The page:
Negative Confirmation: Definition, Uses, and Examples

What Is a Negative Confirmation?

Negative confirmation is a letter or document requesting that the recipient should only respond to the sender if there were an issue with the contents of the message or the recipient wanted to opt-out of the event that the letter had addressed.

Negative confirmation letters can be used in many types of business situations and are often used in the financial services industry. The purpose of the communication is to reduce the number of incoming responses an organization receives in reply to a letter sent to its client base. In a negative confirmation or negative consent communication situation, the company or entity sending the message only receives responses from "no" votes, as opposed to responses from everybody regardless of their opinion.

A negative confirmation can be contrasted with a positive confirmation.

Key Takeaways

  • Negative confirmation is a request that should only invoke a response if there are outstanding issues or concerns that need to be addressed.
  • If there are no issues, no response is sent, and the absence of that response serves as a negative confirmation.
  • Negative confirmation letters are often used in the financial services industry, including accountants wanting to verify a client's financial information.
  • Negative, as opposed to positive, confirmations help to reduce the number of incoming correspondences, increasing efficiency and reducing waste.

Understanding Negative Confirmations

Negative confirmations are often used by auditors and involve a document sent to a sample of a company's customers, asking them to respond only if they find a discrepancy between their books and the account recorded on the financial statements of the company being audited. Negative confirmation is typically used when the accounting controls of a company have historically had very few errors and are thus considered to be strong. The company is asked to double-check the numbers and only confirm if there is a discrepancy.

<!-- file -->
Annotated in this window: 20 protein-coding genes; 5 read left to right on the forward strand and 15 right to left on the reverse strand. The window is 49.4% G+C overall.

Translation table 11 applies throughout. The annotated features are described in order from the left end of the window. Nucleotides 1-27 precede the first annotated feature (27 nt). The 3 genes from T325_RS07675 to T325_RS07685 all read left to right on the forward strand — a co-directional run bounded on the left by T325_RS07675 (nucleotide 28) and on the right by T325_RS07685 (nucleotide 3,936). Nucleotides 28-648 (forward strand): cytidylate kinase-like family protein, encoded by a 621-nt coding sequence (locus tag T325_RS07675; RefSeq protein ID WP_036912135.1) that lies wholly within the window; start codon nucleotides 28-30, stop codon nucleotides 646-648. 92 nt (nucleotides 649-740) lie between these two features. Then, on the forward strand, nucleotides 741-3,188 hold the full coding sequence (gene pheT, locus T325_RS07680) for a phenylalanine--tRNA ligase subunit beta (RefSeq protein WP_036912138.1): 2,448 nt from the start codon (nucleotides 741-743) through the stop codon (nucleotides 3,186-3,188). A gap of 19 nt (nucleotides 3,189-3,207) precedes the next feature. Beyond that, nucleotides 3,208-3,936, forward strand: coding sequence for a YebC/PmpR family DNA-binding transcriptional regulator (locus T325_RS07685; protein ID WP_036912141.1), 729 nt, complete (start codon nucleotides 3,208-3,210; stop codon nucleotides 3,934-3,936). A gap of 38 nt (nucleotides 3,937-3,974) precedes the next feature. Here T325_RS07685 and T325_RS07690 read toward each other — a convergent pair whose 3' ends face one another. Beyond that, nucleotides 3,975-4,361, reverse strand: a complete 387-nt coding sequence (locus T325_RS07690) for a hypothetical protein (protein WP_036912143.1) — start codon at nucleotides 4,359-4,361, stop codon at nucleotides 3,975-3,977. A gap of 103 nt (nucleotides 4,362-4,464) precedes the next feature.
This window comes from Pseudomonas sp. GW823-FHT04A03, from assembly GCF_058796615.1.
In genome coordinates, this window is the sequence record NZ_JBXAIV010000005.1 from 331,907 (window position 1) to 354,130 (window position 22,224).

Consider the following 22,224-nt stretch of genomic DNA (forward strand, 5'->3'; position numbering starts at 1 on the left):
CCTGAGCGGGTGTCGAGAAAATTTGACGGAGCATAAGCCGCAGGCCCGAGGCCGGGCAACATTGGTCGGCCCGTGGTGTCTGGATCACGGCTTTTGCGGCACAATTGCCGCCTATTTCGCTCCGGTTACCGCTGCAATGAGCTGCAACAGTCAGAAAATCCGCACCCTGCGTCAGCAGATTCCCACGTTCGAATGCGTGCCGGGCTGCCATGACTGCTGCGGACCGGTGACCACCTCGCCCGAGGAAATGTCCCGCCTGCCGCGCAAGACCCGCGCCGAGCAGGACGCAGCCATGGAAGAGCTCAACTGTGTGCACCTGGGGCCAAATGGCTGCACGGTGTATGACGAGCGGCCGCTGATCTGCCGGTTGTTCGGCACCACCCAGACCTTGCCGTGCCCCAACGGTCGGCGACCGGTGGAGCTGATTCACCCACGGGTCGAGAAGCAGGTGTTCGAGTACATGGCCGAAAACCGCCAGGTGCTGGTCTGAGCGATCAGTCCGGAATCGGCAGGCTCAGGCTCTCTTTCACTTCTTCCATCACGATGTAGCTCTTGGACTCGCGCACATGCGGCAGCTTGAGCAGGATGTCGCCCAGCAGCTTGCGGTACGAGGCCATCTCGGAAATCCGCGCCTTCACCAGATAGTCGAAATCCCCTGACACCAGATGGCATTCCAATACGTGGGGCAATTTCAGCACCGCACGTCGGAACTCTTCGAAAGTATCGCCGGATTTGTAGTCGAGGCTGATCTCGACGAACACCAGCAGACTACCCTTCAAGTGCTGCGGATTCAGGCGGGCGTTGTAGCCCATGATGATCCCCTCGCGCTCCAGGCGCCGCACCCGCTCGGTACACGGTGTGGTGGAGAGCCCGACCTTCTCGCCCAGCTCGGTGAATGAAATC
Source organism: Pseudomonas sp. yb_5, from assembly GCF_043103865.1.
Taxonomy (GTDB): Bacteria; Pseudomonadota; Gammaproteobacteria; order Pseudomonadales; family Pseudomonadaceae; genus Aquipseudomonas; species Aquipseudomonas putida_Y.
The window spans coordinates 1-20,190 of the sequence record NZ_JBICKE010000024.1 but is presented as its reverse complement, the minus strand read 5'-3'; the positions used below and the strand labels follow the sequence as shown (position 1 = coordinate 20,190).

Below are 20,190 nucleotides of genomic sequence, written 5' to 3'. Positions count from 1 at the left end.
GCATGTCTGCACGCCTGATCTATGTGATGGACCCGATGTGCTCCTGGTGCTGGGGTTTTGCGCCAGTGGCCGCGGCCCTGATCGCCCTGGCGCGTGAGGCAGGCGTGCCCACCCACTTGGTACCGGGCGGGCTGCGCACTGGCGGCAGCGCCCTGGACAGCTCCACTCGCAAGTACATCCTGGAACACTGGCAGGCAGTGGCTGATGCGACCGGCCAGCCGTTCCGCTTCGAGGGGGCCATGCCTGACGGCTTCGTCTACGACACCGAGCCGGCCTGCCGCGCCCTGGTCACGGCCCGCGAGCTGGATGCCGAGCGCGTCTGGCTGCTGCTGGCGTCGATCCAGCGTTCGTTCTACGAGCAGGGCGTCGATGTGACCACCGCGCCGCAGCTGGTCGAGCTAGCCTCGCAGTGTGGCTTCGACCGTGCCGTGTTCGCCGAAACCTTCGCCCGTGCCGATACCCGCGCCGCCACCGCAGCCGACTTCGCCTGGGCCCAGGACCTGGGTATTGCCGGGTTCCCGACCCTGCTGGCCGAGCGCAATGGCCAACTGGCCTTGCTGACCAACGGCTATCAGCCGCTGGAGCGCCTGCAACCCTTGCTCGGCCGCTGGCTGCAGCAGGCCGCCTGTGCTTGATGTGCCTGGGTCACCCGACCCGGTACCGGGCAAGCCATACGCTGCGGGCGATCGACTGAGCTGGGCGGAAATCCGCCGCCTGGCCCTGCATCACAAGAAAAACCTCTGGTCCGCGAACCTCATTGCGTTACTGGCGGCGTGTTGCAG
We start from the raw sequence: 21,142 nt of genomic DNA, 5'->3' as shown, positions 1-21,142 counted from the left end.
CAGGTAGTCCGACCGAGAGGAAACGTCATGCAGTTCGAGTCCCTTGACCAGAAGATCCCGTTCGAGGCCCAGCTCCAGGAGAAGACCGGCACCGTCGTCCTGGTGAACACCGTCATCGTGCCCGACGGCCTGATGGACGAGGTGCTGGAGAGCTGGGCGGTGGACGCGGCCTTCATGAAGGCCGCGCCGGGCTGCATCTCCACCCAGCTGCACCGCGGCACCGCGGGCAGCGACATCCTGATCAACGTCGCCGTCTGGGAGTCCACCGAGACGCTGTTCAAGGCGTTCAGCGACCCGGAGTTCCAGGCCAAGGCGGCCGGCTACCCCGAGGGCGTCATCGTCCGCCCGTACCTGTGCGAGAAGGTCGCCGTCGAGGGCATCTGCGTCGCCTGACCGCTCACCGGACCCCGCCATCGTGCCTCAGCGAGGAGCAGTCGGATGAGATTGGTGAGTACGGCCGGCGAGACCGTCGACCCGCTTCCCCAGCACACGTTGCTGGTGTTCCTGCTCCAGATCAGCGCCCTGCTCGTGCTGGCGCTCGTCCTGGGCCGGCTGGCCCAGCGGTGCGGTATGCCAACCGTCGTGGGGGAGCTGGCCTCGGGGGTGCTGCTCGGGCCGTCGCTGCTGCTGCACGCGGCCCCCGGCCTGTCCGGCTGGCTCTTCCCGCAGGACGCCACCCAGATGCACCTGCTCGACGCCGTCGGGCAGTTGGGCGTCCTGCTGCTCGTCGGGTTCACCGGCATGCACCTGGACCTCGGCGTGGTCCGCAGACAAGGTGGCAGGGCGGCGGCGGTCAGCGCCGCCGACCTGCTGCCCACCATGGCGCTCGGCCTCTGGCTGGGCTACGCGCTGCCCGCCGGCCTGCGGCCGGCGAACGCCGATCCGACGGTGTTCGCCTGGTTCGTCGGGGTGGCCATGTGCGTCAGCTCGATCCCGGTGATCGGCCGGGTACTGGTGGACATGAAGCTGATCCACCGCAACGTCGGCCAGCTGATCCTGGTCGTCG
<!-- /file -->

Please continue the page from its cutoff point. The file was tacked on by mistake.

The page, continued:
Sending out a negative confirmation as opposed to a positive confirmation, which requires a response, can save time that would be spent tracking replies and following up with unresponsive recipients. The negative confirmation is merely a way for an accountant to make sure both companies are reporting the same numbers.

Examples of Negative Confirmations

Negative confirmations have many applications that include both accountants and financial services companies.

Employee Retirement Plans

Negative confirmation letters are often sent out with 401(k) plans that have an auto-escalation feature. With auto-escalation, the percentage of an employee's paycheck contributed to each pay period is automatically increased every year.

The intent of this automatically increasing savings rate is to help people save more money for retirement. A month or so before the escalation occurs, the recordkeeper sends out a negative confirmation or negative consent letter. The letter informs the participant that the contribution escalation will occur unless the participant contacts the 401(k) recordkeeper and opts out of the increase to maintain their current contribution rate.

Accounting for Revenue

A negative request can also be used to account for sales at a car manufacturer. According to the books, the manufacturer sold 200 cars to the dealership for a total of $6 million in revenue. The negative confirmation letter would state that if the $6 million figure was accurate, there's no need to reply. However, if the revenue amount were only $5 million, the manufacturer would need to notify the accountant of the discrepancy in the dealership's books.

Negative confirmations are a professional way of saying "don't respond to me unless there is a problem."